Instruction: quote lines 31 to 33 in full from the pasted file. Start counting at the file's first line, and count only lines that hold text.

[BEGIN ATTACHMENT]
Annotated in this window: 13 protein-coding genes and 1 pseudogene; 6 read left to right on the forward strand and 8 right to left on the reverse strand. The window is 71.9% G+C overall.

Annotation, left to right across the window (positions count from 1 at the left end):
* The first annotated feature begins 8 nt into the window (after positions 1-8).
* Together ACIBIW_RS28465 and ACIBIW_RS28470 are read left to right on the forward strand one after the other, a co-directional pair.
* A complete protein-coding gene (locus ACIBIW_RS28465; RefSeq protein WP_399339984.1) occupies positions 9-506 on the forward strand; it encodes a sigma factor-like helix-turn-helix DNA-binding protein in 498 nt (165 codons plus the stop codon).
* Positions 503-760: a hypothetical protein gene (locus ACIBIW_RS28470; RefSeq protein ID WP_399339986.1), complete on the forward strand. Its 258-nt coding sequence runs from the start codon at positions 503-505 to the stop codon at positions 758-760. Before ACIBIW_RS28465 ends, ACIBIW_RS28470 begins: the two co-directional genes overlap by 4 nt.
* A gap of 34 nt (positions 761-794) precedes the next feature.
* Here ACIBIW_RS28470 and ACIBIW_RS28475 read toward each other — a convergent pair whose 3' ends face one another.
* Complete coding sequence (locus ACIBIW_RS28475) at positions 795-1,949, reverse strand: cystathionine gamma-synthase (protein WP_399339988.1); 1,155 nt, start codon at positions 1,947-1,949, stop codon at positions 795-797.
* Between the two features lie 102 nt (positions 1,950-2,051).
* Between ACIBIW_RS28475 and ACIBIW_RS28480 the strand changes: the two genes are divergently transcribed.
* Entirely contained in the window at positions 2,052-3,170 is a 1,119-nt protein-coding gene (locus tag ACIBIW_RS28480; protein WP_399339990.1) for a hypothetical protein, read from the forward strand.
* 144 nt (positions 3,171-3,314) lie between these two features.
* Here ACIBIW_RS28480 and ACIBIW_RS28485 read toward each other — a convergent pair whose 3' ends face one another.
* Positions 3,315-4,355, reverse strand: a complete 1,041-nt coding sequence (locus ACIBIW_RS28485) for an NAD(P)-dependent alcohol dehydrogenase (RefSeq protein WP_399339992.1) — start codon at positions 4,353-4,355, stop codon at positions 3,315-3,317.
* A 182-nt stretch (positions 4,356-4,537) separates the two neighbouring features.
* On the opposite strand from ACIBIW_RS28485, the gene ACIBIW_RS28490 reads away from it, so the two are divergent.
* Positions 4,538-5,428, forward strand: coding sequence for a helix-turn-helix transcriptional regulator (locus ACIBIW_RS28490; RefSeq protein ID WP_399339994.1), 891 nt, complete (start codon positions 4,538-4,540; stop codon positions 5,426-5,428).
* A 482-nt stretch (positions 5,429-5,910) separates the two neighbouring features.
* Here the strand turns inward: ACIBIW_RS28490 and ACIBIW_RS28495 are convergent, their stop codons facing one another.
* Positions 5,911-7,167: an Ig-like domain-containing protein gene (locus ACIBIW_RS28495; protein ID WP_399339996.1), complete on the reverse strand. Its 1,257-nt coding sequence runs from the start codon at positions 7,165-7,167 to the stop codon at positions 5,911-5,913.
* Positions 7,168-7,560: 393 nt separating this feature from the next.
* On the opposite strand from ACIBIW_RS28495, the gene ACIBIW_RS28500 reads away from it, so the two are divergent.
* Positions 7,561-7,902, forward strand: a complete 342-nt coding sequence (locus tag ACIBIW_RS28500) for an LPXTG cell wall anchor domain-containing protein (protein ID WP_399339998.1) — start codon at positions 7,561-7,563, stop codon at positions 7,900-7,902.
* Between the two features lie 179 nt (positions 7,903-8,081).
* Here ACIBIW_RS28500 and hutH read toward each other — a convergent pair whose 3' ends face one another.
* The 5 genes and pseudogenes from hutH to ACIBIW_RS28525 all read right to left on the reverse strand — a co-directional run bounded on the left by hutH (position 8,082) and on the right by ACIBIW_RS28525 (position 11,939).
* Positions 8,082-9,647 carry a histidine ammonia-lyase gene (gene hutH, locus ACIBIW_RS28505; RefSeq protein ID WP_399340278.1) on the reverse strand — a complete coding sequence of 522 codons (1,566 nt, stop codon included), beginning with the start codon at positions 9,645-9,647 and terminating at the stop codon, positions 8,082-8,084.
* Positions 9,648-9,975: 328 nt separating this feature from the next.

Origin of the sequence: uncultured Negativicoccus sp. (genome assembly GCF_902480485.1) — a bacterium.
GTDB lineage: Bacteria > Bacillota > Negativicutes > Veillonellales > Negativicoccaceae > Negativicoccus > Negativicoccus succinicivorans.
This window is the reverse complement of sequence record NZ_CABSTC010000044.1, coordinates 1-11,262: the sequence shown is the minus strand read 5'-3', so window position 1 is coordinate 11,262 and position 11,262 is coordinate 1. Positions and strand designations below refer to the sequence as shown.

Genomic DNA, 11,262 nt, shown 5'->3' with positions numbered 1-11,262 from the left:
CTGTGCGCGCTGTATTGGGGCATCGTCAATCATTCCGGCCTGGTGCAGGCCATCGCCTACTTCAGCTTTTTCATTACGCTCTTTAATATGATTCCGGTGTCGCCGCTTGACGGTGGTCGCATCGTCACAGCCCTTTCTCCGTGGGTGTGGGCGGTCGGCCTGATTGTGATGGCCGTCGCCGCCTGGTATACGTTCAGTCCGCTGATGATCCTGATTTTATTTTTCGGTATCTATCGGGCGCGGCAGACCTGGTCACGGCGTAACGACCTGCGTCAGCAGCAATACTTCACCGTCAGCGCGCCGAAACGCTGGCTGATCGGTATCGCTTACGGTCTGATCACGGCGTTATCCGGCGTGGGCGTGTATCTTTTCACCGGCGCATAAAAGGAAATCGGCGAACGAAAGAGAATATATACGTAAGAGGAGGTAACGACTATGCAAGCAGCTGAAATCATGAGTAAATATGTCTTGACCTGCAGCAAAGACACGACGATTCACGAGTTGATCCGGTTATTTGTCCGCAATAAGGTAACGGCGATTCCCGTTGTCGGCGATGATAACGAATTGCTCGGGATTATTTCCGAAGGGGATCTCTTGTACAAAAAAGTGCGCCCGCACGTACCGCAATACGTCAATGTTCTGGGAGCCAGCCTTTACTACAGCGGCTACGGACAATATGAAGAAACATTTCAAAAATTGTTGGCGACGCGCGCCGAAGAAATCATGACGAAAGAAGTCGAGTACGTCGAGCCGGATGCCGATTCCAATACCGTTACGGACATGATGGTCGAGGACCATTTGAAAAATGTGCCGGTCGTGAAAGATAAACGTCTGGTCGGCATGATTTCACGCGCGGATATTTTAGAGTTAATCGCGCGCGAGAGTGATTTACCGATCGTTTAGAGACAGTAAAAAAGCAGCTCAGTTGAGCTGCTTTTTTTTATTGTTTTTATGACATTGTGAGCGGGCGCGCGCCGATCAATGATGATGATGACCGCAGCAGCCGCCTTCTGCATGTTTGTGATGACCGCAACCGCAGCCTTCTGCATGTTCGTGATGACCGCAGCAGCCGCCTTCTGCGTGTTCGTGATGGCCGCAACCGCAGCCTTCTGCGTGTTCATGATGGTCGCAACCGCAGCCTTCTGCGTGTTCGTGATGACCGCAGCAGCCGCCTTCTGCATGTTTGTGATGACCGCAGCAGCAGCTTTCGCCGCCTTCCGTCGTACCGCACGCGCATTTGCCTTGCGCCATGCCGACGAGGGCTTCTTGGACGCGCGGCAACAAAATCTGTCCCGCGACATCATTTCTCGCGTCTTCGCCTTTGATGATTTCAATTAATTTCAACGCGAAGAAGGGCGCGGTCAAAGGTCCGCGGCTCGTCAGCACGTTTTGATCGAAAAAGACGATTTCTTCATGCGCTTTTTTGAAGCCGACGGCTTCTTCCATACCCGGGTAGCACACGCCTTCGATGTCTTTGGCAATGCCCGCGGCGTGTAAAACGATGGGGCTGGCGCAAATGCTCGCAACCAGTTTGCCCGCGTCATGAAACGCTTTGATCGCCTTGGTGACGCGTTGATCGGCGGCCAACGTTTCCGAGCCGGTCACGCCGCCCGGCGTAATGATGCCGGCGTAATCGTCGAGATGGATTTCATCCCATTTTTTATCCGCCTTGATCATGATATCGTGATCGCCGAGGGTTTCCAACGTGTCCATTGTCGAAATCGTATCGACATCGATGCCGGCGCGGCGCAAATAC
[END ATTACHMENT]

GTDB lineage: Bacteria > Bacillota > Negativicutes > Veillonellales > Negativicoccaceae > Negativicoccus > Negativicoccus succinicivorans.
This window is the reverse complement of sequence record NZ_CABSTC010000044.1, coordinates 1-11,262: the sequence shown is the minus strand read 5'-3', so window position 1 is coordinate 11,262 and position 11,262 is coordinate 1. Positions and strand designations below refer to the sequence as shown.

Genomic DNA, 11,262 nt, shown 5'->3' with positions numbered 1-11,262 from the left: